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OSU Wexner Medical Center finds a new strain of COVID-19 in Ohio



COLUMBUS (WCMH) – Researchers at Ohio State University Wexner Medical Center say they have found a new variant of COVID-19 in Columbus.

According to a release, researchers with the center have found a new variant of SARS-Cov-2, the virus that causes COVID-19, which carries a mutation identical to the British strain.

The release indicates that the strain probably originated in a virus strain that was already present in the United States. The researchers also report the evolution of another American strain that acquired three other gene mutations not previously seen together in SARS-CoV2.

Ohio State Wexner Medical Center has been sequencing the genome of SARS-Cov-2 viruses in patients with COVID-1

9 since March 2020 to monitor the development of the virus. The new variant was discovered in a patient from Ohio, so the researchers do not yet know the prevalence of the strain in the population, ”reads the publication.

“The big question is whether these mutations will make vaccines and current therapeutic approaches less effective,” said Peter Mohler, co-author of the study and chief scientific officer at Ohio State Wexner Medical Center and vice dean of research at the College of Medicine. “At this time, we have no data to believe that these mutations will have any effect on the efficacy of vaccines currently in use.”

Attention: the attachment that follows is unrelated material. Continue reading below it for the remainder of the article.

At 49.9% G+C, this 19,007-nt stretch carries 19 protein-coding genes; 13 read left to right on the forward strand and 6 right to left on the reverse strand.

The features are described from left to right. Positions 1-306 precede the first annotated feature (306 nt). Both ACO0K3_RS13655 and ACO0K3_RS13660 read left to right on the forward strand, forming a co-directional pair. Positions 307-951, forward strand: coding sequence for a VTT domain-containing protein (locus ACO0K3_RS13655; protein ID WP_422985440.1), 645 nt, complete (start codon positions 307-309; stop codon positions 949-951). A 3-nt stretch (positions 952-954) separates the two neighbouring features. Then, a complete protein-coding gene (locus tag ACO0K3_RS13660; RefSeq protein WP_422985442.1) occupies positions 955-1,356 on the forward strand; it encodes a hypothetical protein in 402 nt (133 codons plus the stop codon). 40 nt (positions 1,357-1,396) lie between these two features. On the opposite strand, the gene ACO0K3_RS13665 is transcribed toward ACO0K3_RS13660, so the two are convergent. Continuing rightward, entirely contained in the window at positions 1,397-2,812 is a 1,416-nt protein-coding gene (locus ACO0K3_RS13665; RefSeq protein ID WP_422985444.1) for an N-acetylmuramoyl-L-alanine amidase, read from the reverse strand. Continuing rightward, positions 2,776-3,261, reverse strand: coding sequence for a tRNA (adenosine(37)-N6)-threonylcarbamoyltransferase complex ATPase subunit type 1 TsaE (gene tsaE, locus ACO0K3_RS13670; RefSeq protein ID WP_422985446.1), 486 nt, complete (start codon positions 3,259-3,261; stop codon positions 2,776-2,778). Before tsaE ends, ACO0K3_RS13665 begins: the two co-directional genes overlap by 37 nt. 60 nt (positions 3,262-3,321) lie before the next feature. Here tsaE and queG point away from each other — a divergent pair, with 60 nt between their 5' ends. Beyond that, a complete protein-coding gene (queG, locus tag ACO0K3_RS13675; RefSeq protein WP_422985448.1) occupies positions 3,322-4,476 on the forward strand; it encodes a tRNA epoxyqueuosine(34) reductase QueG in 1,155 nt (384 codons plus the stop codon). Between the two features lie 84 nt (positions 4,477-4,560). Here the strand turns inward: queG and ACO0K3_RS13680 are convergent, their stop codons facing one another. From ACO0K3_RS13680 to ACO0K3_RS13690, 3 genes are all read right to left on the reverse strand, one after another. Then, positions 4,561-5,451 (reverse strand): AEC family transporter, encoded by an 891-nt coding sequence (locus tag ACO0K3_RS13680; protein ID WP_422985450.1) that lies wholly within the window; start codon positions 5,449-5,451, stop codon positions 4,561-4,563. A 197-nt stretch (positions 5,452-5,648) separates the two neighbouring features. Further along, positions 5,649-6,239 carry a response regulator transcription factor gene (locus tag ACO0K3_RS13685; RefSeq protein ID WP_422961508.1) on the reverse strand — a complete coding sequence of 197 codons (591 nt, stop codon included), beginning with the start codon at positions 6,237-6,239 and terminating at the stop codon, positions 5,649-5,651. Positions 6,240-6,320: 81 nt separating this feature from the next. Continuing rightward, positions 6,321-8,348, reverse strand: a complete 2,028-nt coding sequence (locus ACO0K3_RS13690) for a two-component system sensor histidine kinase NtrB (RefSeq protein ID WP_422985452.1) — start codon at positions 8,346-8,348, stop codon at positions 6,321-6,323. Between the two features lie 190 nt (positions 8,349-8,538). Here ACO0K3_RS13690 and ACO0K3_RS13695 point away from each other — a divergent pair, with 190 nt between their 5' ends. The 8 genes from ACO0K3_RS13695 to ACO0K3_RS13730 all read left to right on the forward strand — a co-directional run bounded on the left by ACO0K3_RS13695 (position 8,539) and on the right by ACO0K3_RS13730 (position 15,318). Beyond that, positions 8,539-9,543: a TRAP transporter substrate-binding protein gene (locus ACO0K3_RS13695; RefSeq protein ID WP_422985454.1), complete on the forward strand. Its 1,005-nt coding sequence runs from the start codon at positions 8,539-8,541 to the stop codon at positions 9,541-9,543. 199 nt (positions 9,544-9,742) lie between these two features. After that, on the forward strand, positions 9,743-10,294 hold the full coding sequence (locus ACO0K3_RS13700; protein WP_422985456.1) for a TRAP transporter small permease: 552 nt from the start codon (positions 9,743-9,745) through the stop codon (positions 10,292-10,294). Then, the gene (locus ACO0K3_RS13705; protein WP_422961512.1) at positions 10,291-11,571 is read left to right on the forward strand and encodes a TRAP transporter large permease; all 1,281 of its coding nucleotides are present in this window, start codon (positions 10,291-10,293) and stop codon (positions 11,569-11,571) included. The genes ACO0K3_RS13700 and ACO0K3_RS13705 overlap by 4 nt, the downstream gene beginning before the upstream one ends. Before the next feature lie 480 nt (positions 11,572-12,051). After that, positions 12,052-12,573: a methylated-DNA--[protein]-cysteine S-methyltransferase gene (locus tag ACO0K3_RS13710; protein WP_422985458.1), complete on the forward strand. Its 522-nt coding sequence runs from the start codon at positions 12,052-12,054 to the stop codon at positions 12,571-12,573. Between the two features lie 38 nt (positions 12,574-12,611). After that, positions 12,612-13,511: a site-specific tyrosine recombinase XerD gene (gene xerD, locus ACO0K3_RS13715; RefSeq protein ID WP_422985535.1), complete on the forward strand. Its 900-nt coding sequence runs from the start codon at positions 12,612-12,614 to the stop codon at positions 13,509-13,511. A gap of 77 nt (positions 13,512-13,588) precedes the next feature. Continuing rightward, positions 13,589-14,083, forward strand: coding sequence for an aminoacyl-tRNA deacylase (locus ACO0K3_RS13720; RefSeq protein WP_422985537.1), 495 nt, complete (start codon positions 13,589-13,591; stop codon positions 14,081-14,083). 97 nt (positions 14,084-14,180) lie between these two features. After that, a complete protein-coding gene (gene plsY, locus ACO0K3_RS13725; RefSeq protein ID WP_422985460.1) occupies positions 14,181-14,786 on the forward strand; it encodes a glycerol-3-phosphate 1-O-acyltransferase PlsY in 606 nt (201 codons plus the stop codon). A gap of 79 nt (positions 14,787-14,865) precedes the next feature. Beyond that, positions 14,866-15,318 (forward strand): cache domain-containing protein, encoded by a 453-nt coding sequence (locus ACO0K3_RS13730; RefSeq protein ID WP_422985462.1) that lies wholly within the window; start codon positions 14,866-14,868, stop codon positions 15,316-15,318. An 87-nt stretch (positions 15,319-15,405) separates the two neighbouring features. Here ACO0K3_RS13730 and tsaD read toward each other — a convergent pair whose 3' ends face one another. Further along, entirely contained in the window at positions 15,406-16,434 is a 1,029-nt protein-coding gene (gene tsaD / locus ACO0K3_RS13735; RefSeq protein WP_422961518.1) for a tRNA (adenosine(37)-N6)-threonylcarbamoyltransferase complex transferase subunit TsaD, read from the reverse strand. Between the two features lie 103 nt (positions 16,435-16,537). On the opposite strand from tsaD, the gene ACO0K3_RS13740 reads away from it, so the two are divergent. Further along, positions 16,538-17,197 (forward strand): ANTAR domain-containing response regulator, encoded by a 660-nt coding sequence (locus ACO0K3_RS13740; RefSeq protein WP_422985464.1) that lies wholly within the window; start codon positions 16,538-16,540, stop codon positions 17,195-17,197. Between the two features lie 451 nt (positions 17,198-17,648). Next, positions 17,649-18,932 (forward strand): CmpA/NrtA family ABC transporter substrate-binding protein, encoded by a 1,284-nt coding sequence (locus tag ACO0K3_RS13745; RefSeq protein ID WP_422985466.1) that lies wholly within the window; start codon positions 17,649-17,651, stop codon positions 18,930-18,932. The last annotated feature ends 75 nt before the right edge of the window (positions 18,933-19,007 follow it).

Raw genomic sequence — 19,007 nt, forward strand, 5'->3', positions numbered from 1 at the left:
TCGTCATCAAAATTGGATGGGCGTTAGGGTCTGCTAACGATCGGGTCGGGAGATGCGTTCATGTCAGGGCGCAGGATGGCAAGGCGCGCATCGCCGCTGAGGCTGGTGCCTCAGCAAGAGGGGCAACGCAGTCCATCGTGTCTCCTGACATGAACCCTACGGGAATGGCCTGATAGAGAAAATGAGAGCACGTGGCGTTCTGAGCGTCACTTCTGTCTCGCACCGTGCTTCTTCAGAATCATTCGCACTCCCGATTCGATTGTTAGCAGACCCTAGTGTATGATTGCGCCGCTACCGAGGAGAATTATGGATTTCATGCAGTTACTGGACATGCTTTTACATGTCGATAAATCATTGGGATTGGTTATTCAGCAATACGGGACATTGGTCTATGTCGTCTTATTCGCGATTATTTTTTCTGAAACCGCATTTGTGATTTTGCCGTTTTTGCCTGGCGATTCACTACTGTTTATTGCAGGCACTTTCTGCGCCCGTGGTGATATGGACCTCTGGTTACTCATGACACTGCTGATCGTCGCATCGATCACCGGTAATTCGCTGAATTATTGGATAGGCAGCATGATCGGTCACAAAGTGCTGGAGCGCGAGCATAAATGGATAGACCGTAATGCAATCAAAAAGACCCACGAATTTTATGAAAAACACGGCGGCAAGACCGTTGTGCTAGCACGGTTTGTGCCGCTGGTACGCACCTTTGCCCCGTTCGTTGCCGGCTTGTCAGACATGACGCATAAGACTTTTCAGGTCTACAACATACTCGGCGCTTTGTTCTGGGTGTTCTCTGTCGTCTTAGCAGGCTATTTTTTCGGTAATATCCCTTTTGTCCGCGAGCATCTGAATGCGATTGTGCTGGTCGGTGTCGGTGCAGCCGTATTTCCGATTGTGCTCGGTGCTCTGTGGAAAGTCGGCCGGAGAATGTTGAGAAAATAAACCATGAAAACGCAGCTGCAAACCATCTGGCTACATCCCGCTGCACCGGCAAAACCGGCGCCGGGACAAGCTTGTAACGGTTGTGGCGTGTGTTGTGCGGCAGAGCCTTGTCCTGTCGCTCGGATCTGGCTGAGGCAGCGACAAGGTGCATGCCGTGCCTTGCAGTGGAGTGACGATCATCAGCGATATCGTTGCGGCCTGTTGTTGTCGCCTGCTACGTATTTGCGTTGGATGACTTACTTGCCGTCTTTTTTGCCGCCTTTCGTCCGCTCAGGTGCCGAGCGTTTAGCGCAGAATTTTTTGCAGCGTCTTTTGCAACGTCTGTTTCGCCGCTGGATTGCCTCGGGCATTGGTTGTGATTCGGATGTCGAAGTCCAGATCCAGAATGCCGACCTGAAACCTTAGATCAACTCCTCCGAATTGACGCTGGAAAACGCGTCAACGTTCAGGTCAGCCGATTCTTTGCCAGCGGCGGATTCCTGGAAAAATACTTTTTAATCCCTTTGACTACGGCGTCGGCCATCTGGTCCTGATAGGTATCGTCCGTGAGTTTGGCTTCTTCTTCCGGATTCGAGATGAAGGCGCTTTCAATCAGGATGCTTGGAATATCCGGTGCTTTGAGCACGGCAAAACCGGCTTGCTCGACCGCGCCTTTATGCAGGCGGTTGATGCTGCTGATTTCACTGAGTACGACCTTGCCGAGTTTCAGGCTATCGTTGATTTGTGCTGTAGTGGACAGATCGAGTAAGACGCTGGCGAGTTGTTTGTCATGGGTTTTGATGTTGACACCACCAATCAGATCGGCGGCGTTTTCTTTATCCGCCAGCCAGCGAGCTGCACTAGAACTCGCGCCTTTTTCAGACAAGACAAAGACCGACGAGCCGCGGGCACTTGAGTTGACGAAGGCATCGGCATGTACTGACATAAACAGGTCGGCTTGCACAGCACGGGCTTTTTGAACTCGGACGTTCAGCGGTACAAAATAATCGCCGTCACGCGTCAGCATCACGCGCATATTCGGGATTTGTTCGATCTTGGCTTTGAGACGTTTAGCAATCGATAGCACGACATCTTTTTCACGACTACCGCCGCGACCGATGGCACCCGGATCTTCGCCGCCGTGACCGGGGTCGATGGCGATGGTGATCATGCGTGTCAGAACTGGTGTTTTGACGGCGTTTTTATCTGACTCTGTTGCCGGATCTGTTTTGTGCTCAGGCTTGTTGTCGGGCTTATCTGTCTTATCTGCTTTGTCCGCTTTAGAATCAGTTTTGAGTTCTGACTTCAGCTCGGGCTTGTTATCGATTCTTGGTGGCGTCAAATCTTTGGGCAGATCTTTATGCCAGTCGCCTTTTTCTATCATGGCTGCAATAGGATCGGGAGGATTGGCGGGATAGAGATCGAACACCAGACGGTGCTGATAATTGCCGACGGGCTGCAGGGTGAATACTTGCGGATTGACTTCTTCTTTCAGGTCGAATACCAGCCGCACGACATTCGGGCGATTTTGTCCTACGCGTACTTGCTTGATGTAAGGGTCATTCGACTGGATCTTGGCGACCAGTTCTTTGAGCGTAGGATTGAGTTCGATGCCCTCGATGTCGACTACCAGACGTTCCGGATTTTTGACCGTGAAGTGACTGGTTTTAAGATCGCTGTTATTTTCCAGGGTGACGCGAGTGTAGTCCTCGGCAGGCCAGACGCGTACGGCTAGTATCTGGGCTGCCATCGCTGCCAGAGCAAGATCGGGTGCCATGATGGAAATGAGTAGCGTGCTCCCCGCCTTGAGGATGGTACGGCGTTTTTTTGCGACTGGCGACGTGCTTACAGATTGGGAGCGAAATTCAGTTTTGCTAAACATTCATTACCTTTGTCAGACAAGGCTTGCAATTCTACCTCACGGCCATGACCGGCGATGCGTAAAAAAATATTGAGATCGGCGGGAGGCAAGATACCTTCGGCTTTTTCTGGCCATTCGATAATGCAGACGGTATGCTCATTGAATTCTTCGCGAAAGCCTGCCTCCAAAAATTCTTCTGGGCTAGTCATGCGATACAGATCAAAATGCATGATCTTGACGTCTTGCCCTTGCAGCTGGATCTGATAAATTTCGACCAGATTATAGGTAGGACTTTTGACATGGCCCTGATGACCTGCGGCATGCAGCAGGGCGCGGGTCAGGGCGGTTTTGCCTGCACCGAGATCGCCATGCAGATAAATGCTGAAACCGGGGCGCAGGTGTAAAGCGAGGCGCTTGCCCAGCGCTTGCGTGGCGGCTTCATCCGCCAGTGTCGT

According to the researchers, the evolving strain with the three new mutations has become the dominant virus in Columbus over a three-week period in late December 2020 and January.

Like the British strain, mutations detected in both viruses affect spikes that study the surface of SARS-Cov-2. The spikes allow the virus to attach to and enter human cells. Like the British strain, the mutations in the Columbus strain are likely to make the virus more contagious, making it easier for the virus to pass from person to person.

“It is important that we do not overreact to this new variant until we get further data,” Mohler said. “We need to understand the impact of mutations on the transmission of the virus, the prevalence of the strain in the population, and whether it has a more significant impact on human health. Furthermore, it is critical that we continue to monitor the development of the virus so that we can understand the impact of the mutant forms on the design of both diagnostics and therapy. It is crucial that we make decisions based on the best science. ”

“This new Columbus strain has the same genetic backbone as previous cases we have studied, but these three mutations represent a significant development,” said study leader Dr. Dan Jones, Vice President of the Division of Molecular Pathology. “We know this shift did not come from the British or South African branches of the virus.”


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